Auto boutiques-francophones Simple and secure cloud storage Personal Care Furniture Kindle Music Deals Store Fall Tools
Portraits and Persons and over one million other books are available for Amazon Kindle. Learn more
CDN$ 29.95
Only 1 left in stock (more on the way).
Ships from and sold by
Gift-wrap available.
Portraits and Persons has been added to your Cart
Have one to sell?
Flip to back Flip to front
Listen Playing... Paused   You're listening to a sample of the Audible audio edition.
Learn more
See this image

Portraits and Persons Hardcover – Jul 1 2010

See all 2 formats and editions Hide other formats and editions
Amazon Price New from Used from
Kindle Edition
"Please retry"
"Please retry"
CDN$ 29.95
CDN$ 29.94 CDN$ 38.99

Unlimited FREE Two-Day Shipping for Six Months When You Try Amazon Student

Product Details

Product Description


It is an informative and stimulating read. Susie Hodge, Artist Admirably straightforward, cogent, and thought-provoking. It is what good philosophical writing should be. Charles Saumarez Smith, Literary Review

About the Author

Cynthia Freeland is Professor of Philosophy at the University of Houston, Texas. She has published widely on topics in the philosophy of art and film, including But is is Art?, also published by Oxford University Press.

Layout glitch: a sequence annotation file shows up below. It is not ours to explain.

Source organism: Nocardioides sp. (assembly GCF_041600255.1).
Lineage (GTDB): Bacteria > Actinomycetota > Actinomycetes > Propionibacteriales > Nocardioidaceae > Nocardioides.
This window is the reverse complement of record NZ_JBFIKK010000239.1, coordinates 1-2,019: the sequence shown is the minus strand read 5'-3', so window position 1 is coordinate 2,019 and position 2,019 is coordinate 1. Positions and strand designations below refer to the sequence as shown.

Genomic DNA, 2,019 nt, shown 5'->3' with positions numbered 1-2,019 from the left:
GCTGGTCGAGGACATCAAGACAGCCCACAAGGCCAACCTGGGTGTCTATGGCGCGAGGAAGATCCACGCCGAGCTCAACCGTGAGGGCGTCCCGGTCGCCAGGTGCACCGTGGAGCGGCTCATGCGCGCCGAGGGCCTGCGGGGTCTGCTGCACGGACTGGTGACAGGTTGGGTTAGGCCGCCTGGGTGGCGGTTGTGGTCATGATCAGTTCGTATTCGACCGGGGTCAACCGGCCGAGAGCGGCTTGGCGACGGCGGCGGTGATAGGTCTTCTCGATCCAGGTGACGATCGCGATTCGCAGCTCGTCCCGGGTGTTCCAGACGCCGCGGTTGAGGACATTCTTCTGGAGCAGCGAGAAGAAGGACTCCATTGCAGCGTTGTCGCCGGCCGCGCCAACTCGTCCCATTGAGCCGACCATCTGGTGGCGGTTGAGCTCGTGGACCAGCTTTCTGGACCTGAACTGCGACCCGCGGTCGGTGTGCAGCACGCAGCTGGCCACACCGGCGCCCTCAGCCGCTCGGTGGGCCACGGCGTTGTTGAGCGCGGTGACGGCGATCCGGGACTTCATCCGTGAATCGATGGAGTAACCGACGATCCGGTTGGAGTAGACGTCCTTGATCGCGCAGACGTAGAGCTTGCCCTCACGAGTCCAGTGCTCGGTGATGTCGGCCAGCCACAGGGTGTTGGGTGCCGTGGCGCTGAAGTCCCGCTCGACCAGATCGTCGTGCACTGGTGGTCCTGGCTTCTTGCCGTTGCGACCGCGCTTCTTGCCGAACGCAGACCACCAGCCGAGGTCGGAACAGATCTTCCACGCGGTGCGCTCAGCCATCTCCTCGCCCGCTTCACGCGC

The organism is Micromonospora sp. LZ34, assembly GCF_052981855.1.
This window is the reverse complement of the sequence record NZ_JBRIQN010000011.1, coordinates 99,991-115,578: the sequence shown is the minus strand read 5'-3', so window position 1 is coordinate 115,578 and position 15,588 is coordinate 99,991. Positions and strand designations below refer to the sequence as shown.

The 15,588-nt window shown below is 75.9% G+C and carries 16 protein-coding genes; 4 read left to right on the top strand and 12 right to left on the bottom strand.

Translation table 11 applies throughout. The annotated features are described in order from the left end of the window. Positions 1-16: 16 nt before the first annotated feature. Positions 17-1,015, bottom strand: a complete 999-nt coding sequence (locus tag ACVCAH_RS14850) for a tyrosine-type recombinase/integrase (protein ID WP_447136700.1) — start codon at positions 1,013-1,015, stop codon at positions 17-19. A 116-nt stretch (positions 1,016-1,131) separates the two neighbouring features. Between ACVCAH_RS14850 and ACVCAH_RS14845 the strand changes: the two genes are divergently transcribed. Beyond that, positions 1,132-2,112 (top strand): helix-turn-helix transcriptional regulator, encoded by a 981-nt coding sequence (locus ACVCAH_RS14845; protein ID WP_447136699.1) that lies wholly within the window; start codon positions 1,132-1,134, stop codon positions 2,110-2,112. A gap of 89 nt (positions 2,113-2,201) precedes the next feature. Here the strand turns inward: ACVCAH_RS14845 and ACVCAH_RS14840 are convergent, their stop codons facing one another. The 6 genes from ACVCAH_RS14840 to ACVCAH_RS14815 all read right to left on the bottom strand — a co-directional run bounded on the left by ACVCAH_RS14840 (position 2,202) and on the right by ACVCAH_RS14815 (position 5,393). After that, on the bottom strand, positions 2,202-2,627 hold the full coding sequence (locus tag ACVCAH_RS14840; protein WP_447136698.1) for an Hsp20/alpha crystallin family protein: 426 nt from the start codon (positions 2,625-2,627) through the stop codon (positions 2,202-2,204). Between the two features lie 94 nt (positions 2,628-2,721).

Inside This Book

(Learn More)
Browse Sample Pages
Front Cover | Copyright | Table of Contents | Excerpt | Index
Search inside this book:

Customer Reviews

There are no customer reviews yet on
5 star
4 star
3 star
2 star
1 star

Most Helpful Customer Reviews on (beta) 3 reviews
1 of 1 people found the following review helpful
A different perspective. Jan. 3 2014
By Kevin Russo - Published on
Format: Kindle Edition Verified Purchase
I found this book very interesting, as a portrait photographer. It's more of an intellectual look at the process of portraiture than an artistic look.

It was for me a very hard read but I will so go back and reread chapters to gain further understanding.

It looks at portraits from a very different perspective, and questions what is a portrait, and what makes a image a portrait.

It considers DNA scans as portraits as well as old style paintings and photography, if done with certain characteristics.
1 of 1 people found the following review helpful
Four Stars Aug. 29 2014
By Robin Margolin - Published on
Format: Hardcover
text book for college
1 of 2 people found the following review helpful
Pointless and Overly Philosophical Oct. 15 2014
By ichimaru139 - Published on
Format: Hardcover Verified Purchase
The author brings up a lot of philosophical points about what makes a portrait a portrait, and who we are as people, but most of these points depend upon definitions that she makes up herself. For example, she states her definition of a portrait, then uses that to argue what portraits are. Thus coupled with the fact that she basically says that experts in this field missed something important makes her seem arrogant. This book was stale and boring, and being forced to read it for college only made it that much more of a chore to read. Thus book offers a thought process regarding portraits, but if your like me you won't find it all that interesting (and sometimes even obvious)